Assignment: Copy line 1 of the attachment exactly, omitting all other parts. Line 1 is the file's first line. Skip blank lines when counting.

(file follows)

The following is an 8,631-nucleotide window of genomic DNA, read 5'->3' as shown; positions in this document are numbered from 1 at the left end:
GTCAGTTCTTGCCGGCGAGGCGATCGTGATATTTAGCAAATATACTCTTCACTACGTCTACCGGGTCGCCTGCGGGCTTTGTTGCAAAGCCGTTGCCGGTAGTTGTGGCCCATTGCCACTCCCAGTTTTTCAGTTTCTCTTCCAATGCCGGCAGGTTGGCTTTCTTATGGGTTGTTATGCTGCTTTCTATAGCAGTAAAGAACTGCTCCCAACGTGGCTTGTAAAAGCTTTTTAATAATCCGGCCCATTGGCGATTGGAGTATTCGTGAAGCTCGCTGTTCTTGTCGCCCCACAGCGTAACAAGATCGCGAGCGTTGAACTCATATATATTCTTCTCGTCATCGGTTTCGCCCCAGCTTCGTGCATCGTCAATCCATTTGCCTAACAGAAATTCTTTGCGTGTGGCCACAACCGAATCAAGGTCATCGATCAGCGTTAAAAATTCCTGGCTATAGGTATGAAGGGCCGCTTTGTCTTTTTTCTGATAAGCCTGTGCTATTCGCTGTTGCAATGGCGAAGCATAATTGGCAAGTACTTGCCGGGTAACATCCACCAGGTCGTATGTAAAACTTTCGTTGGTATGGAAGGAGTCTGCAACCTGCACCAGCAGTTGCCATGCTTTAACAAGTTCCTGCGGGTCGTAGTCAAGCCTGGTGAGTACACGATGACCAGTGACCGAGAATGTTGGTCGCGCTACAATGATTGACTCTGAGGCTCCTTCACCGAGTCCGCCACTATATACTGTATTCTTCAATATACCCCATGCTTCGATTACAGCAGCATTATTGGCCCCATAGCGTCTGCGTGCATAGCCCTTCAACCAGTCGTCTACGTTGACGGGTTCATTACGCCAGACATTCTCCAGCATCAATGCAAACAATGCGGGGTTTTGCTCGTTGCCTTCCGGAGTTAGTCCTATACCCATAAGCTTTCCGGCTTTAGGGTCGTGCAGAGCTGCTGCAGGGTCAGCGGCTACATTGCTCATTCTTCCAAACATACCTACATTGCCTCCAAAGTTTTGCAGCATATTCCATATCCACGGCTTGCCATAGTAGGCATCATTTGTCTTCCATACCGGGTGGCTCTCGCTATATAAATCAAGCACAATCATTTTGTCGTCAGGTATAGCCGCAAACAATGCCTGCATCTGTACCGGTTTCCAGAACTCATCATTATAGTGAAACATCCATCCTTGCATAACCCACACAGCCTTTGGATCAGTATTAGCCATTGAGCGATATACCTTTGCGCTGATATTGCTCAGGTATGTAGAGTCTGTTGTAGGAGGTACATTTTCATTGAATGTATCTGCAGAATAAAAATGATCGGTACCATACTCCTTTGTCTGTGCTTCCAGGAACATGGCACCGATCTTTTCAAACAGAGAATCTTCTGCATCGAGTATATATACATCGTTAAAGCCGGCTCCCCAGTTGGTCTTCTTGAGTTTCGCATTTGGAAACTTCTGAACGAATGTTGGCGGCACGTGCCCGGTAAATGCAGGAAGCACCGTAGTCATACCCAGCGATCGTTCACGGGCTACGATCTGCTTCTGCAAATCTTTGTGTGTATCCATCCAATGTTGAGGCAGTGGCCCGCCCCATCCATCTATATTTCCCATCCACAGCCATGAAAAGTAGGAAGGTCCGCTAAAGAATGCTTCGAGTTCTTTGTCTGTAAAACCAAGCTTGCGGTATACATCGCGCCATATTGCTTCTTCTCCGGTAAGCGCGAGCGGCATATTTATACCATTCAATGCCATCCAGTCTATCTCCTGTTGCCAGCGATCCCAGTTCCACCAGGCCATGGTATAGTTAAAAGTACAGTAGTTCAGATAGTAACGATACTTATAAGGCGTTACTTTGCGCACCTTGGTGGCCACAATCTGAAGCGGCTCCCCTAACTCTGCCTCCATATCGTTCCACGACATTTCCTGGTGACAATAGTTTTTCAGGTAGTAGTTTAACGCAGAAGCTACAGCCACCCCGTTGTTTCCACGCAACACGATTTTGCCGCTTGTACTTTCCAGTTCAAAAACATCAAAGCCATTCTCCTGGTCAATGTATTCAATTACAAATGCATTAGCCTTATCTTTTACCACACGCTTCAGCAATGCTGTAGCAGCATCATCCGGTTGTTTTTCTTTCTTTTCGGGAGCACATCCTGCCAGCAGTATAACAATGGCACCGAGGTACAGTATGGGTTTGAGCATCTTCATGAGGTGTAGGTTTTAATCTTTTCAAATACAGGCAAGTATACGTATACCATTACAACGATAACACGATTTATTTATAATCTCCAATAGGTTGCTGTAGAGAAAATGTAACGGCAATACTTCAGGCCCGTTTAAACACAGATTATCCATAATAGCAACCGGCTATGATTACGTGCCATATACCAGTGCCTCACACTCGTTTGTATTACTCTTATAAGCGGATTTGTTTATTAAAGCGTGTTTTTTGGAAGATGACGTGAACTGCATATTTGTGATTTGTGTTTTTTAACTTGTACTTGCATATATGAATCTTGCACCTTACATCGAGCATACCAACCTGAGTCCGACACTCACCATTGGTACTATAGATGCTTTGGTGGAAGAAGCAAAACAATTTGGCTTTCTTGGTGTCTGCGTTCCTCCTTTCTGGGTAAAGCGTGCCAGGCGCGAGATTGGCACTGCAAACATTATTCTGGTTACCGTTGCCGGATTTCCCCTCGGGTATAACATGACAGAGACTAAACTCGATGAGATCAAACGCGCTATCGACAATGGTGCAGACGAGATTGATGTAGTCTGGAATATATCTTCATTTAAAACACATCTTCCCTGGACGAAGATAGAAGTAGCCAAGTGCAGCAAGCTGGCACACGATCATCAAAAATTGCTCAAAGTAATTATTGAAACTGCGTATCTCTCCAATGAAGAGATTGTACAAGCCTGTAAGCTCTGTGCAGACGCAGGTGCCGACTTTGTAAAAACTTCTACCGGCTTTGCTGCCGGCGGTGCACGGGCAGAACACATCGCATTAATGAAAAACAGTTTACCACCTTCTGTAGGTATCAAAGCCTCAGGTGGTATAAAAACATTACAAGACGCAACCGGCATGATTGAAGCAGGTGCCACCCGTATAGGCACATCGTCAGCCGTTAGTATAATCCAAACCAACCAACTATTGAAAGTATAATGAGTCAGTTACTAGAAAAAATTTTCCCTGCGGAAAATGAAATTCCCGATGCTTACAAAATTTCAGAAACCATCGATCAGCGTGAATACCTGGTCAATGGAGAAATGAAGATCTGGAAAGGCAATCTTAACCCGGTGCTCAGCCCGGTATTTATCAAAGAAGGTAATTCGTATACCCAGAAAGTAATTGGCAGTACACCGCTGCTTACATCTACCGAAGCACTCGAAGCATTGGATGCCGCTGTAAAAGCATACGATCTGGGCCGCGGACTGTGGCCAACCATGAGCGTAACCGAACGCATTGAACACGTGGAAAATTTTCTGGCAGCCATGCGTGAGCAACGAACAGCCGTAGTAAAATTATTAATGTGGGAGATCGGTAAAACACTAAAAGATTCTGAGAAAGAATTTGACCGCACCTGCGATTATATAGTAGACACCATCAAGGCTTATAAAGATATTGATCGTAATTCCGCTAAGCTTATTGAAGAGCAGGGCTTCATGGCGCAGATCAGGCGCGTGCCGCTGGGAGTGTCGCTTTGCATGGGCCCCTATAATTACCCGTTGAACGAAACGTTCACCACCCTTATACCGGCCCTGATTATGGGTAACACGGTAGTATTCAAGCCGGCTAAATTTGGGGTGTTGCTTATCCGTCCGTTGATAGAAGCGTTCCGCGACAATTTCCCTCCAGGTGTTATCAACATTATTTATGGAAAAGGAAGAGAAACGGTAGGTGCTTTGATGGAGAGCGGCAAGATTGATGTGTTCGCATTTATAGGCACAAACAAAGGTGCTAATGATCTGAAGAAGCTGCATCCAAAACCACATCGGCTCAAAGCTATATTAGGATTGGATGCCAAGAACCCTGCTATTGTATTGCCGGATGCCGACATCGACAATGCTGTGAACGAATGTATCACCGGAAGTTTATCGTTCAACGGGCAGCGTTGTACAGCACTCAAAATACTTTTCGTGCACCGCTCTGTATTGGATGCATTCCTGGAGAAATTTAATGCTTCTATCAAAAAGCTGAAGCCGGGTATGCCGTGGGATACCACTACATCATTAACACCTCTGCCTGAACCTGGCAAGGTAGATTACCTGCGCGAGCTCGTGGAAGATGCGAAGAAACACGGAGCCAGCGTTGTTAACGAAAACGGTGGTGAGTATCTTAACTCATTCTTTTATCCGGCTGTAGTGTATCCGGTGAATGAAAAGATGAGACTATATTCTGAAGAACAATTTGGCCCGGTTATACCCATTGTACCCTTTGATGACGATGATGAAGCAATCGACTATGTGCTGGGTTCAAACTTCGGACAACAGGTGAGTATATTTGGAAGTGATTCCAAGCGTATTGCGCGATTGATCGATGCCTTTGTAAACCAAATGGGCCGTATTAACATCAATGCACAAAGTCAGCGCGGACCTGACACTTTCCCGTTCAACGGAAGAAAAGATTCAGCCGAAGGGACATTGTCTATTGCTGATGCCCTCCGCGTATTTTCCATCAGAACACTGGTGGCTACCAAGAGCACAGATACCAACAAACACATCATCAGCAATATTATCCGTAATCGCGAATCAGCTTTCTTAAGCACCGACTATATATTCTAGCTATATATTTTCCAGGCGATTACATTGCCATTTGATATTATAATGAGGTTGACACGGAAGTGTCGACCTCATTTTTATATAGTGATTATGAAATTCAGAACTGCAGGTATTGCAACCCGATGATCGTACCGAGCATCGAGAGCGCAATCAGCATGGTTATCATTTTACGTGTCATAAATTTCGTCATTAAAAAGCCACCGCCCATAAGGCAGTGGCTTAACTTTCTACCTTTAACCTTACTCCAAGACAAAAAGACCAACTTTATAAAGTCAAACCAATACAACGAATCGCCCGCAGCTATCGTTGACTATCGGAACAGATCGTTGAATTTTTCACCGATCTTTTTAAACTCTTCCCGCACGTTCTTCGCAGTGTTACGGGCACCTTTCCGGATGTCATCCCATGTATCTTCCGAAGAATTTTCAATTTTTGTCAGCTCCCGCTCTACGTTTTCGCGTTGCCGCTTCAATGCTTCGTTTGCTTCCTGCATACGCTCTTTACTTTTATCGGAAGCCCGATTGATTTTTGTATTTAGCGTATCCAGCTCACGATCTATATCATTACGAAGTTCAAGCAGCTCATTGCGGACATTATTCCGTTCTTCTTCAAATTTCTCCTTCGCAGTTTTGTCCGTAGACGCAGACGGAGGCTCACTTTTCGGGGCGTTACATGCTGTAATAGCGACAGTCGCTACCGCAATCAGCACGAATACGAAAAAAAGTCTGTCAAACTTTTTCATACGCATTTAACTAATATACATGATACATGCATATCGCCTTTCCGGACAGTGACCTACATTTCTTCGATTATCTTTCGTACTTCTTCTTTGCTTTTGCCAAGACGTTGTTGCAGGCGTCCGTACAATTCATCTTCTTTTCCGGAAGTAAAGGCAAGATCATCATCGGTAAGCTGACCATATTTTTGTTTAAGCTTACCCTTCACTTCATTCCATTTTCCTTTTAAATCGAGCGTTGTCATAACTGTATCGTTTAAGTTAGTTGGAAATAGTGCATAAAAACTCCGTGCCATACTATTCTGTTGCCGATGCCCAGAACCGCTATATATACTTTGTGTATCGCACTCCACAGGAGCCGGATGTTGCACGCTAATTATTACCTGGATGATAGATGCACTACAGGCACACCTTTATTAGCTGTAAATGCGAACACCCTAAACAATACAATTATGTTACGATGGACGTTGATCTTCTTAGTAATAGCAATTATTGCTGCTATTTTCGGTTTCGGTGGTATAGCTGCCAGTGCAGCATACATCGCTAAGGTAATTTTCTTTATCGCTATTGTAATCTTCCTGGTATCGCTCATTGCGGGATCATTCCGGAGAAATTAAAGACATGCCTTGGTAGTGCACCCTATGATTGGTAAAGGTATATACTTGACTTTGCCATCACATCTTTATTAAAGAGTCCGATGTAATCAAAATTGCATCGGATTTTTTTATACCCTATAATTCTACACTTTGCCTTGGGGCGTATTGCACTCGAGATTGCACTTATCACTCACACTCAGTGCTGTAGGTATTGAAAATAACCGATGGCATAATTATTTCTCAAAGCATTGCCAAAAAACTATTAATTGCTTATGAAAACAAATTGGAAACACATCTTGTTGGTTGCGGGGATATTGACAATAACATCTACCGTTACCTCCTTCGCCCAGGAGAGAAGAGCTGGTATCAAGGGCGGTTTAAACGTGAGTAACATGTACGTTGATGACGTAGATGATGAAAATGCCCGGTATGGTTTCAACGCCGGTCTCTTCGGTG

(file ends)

The following is an 8,631-nucleotide window of genomic DNA, read 5'->3' as shown; positions in this document are numbered from 1 at the left end: